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Woodbury body cam policy under scrutiny from ACLU

After a month of taking public feedback on its police body camera program, the Woodbury Police Department will begin testing cameras in March.

Officials last month unveiled a draft of the Woodbury Police Department's body camera policy, which includes rules about when officers, staff and the public can view footage, as well as when officers are required to record certain events.

The preliminary policy has drawn some scrutiny from the American Civil Liberties Union-Minnesota, who pointed out several objections to several items in Woodbury's drafted policy.

During a Jan. 18 Woodbury City Council meeting, officials said they plan to review and weigh the public's comments, including those from the ACLU.

In a letter to the city, the ACLU is asking the city to forbid officers from viewing camera footage for report writing, a concern that Gov. Mark Dayton threatened to veto amid heated debates regarding body camera legislation last year.

"Allowing officers to view body camera footage before writing reports could undermine the legitimacy of their investigations," the letter read. "This is especially problematic when there are complaints of excessive use of force and in any officer-involved shootings."

The ACLU is also asking Woodbury to limit officers' discretion by requiring police to activate their cameras during every encounter with a member of the public.

ACLU Statement on Draft Body Camera Policy - Woodbury Police Department 

The city's draft policy requires officers to record during a handful of circumstances, including when a person becomes adversarial or asks to be recorded, arrests, searches and pursuits.

Woodbury Public Safety Director and Police Chief Lee Vague has said officers in his department have expressed strong support for body cameras, but some still wish the policy included specific language of when they should record.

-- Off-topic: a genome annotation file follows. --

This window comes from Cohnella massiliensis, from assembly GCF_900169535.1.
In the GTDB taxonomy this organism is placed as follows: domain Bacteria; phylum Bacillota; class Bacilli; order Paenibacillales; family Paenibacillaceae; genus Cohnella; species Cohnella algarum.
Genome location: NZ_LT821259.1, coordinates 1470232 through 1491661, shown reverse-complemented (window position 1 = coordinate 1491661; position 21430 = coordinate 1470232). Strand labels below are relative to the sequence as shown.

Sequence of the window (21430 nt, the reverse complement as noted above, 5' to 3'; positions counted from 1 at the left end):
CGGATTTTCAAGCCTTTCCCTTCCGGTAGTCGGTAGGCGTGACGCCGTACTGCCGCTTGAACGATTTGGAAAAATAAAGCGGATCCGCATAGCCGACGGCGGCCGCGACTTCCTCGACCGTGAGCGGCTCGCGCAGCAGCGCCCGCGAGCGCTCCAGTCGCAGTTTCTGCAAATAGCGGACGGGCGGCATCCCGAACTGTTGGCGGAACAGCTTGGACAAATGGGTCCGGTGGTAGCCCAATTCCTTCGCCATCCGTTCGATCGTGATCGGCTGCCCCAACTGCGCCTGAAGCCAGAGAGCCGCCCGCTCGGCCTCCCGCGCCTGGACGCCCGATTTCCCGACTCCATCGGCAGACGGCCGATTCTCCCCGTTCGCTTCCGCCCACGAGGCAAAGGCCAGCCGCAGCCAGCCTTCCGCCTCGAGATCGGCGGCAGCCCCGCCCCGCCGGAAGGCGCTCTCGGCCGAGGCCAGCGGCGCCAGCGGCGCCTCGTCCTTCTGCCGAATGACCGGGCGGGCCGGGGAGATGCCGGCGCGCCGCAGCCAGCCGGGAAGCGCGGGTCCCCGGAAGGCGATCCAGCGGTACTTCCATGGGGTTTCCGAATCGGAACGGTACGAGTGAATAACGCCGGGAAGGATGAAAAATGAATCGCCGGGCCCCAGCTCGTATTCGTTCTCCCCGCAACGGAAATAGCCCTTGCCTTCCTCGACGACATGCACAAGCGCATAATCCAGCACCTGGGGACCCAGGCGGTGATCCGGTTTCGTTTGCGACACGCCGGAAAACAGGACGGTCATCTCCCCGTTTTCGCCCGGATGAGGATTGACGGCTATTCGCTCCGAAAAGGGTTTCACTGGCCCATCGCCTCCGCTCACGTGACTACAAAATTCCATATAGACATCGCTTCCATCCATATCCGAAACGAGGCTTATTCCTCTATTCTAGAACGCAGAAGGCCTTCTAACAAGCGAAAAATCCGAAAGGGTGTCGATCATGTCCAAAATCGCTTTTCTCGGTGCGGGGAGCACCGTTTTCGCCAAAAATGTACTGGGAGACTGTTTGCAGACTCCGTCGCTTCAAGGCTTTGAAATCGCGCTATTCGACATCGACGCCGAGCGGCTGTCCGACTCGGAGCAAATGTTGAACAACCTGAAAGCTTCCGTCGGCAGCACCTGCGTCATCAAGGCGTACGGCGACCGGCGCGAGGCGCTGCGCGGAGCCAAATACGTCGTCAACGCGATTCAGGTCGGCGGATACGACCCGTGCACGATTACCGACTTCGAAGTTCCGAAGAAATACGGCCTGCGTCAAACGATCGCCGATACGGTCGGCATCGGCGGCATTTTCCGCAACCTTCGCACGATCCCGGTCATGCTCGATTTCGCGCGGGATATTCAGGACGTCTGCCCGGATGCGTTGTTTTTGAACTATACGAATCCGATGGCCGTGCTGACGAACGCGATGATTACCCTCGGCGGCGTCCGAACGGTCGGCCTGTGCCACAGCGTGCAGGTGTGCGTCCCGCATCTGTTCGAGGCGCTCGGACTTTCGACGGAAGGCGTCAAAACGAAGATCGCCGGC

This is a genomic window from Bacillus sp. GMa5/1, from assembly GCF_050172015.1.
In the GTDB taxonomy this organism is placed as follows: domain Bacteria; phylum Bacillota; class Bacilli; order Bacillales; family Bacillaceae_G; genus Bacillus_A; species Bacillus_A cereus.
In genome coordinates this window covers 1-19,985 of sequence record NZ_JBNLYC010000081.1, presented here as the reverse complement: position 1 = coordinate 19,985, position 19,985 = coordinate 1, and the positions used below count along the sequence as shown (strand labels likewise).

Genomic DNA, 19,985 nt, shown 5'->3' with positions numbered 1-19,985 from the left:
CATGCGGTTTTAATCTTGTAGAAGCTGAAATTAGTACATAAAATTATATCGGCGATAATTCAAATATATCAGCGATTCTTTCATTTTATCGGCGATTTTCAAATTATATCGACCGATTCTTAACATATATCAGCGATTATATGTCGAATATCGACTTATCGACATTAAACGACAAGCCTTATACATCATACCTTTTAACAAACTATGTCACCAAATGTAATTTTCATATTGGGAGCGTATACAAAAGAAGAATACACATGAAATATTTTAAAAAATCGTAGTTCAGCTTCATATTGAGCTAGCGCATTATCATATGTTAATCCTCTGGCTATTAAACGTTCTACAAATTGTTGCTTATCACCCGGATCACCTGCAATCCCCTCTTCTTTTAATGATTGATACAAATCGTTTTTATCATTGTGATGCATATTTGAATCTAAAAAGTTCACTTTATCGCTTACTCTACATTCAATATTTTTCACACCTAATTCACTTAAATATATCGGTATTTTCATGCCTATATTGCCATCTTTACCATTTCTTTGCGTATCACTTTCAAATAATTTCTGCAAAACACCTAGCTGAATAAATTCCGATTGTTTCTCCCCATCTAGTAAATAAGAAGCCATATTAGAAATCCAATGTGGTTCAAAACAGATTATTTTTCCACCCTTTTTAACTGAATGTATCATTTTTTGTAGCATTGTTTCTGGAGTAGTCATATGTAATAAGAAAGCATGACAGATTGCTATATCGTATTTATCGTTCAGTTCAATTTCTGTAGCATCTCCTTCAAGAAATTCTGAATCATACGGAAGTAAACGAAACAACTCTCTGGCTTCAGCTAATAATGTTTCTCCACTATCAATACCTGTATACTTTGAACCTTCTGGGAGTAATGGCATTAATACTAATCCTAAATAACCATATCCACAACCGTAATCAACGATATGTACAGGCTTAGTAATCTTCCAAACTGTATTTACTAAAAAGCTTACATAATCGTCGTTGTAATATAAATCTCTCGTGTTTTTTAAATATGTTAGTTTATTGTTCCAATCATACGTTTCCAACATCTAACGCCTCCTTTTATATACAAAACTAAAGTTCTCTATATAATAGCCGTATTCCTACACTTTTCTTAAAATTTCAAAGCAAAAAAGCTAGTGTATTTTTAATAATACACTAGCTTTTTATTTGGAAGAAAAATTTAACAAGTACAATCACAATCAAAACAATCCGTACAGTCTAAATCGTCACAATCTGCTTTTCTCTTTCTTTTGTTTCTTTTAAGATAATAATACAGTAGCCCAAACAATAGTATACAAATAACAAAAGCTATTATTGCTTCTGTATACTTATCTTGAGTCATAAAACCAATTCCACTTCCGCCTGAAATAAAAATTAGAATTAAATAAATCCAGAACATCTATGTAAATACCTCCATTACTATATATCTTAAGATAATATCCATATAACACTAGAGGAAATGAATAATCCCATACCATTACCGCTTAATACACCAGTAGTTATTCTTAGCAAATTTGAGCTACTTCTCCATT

At a Jan. 18 council meeting, public information officer Michelle Okada said the policy will likely narrow the scope of when officers should record during the pilot phase.

"They want to know when they have to turn it on, and when they should turn it off," she said. "That's really something we've been challenged with: eliminating some of that discretion for the public and our officers, so they know what's expected of them."

Vague said the department will take the ACLU and other comments into account. But some requests, he said, such as officers notifying people every time they are recorded, are impractical.

"We want to make sure our officers are able to focus on their job," Vague said.

Some who commented Wednesday and in written response to the city mainly touched on privacy concerns.

Last year, the Minnesota Legislature passed laws making police footage nonpublic, except in cases involving force or when an officer discharges a weapon. The footage in such instances would be made public following an investigation.

People can also request footage if they are filmed or recorded, but the footage would be removed if more than one person is filmed and they do not consent to its release.

Those laws took effect in August 2016.

Vague said Woodbury Public Safety and a number of other law enforcement agencies in Minnesota were waiting for the lawmakers to define the handling of body cameras.

The Woodbury City Council approved funding for the police department to purchase cameras for different officers to wear during the pilot program. The city expects to evaluate next summer before all Woodbury officers begin wearing body cameras within the next year.

At more than $10,000, the city plans to buy eight WatchGuard body cameras and other equipment for the pilot phase. The cameras work with the Woodbury squad car cameras and automatically start filming when other officers are recording nearby.

Officials have estimated the total cost of the project would be $165,000, with a large part of the costs coming from storing and managing the data.

The department will meet again with the city council to discuss the pilot program and ask them to fund the full program.

Although the comment period regarding the pilot program has closed, Okada said the department is still interested in public feedback, which can be submitted via email to